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  • #42477
    Avatar
    TrulEConcerned
    Flatchatter

    Hey all,

    “X” is a tenant. Her friend, “Y”, who she hasn’t seen in 20 years wants to move in with her and is happy to join her as a co-tenant.

    “X” wants to know what is her liability towards:

    1. The rent would be after “Y” is added to the lease, in the event that “Y” doesn’t contribute her 50% of the rent. That is, are co-tenants jointly & severally liable? and

    2. In the event that “Y” damages say the some items in the unit and soon after walks out, will “X” (whose name alone is currently on the bond, but may be changed to allow for both co-tenants) be on the hook for her friend’s damage?

    I found no clarity in s.54 of the Residential Tenancies Act. Can someone please clarify? Or is there another section of that Act to refer to? Thanks.

     

     

     

     

    #42490
    Jimmy-T
    Jimmy-T
    Keymaster

    Have a look at this factsheet from the Tenants Union.  There is more information available on their website if you need it.

    #42522
    Avatar
    kaindub
    Flatchatter

    As a former landlord, this is my understanding (and as I applied it).

    All people listed on he lease are responsible for paying the rent. If the rent is not paid, the courts expect the landlord to start one action to recover the debt, not two. That means if you can’t find your cotenant, you wear the whole owing rent, even if you paid your part to the landlord.

    The bond is required to be in the name of all tenants mentioned on the lease. But again if there is damage, the landlord gets his money back from one bond. If the bond does not cover the damage, the landlord can recover from any person named on the lease money’s owing.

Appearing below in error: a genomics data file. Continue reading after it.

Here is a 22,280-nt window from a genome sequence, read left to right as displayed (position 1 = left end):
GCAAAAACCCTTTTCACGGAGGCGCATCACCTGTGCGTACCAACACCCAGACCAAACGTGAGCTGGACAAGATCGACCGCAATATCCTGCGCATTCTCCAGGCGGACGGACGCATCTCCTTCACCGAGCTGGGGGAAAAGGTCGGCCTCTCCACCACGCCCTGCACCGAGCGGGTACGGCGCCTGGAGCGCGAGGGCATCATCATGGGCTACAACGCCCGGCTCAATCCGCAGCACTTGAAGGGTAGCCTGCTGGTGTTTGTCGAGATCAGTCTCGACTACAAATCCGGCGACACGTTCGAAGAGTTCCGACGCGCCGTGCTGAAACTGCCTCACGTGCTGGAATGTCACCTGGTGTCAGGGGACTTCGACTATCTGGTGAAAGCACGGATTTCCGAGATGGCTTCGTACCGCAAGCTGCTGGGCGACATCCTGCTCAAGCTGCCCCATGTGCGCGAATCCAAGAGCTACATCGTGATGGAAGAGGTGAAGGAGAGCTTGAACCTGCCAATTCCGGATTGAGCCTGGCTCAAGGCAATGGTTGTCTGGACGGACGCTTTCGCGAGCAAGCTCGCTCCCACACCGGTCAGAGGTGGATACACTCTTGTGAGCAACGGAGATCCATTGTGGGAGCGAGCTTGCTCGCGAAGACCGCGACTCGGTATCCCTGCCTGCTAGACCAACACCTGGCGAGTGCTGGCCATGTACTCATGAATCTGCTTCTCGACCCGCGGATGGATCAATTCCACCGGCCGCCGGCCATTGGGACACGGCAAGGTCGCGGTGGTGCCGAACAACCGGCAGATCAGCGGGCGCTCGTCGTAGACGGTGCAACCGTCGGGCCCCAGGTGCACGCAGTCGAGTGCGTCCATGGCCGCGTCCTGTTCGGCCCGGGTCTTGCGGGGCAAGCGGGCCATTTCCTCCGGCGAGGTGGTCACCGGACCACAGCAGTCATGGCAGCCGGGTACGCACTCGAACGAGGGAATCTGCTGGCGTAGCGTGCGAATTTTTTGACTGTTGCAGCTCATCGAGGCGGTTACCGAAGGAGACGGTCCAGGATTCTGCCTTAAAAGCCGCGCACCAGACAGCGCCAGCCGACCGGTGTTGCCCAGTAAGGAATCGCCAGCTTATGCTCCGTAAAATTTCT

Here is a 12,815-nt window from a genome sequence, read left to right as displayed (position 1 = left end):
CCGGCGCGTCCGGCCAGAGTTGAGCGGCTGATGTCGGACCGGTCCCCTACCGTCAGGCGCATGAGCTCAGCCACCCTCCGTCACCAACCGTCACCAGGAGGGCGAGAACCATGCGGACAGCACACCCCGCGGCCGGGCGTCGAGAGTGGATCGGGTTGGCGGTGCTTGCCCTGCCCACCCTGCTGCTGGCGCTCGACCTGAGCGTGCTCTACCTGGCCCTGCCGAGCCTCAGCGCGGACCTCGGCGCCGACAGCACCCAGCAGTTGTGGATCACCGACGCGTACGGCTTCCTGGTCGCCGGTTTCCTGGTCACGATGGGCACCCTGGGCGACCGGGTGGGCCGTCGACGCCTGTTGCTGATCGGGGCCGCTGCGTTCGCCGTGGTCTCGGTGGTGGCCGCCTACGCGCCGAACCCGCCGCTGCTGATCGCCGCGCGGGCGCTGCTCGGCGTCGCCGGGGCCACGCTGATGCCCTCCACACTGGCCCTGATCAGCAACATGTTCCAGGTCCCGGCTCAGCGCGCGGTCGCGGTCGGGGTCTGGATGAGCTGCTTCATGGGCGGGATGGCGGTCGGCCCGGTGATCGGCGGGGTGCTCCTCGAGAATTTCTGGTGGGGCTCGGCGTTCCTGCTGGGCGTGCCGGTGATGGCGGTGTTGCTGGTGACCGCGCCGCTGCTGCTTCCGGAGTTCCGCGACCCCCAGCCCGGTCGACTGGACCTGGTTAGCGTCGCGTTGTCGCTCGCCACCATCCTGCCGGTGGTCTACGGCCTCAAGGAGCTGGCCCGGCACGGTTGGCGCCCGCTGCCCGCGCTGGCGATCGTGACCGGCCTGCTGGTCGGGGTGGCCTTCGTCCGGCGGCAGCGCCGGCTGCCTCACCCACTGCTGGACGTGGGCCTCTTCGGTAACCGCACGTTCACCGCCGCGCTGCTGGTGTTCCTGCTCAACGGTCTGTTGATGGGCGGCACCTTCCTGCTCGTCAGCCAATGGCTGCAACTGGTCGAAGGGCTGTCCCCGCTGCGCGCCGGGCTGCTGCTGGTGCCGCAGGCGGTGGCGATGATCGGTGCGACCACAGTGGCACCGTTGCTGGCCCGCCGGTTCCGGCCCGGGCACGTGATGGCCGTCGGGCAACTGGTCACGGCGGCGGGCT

When entering into a cotenanty, you need to have absolute trust that your cotenanty is trustworthy, as you will be responsible for all debts incurred if they can’t be found.

    As  landlord, if I was renting to a non married couple, I insisted on both names being on the lease because I had twice the chance of recovering my money should the partnership collapse and one partner, or both skipped out. This actually happened once. I took the remaining tenant to court, and they ruled in my favour and made the one former tenant who I could locate pay the judgement.

    It may be better to continue your lease in your name and set up a sub tenancy agreement with your friend. Make sure it’s in writing and signed by both.

    That way, whilst you are still responsible for all debts, at least you can’t be kicked out if the friend does not pay the rent but you will have to take them to court to recover your money.

    #42663
    Avatar
    TrulEConcerned
    Flatchatter
    Chat-starter

    Thank you Jimmy, I will follow up your suggestion and thank you kaindub for your advice,

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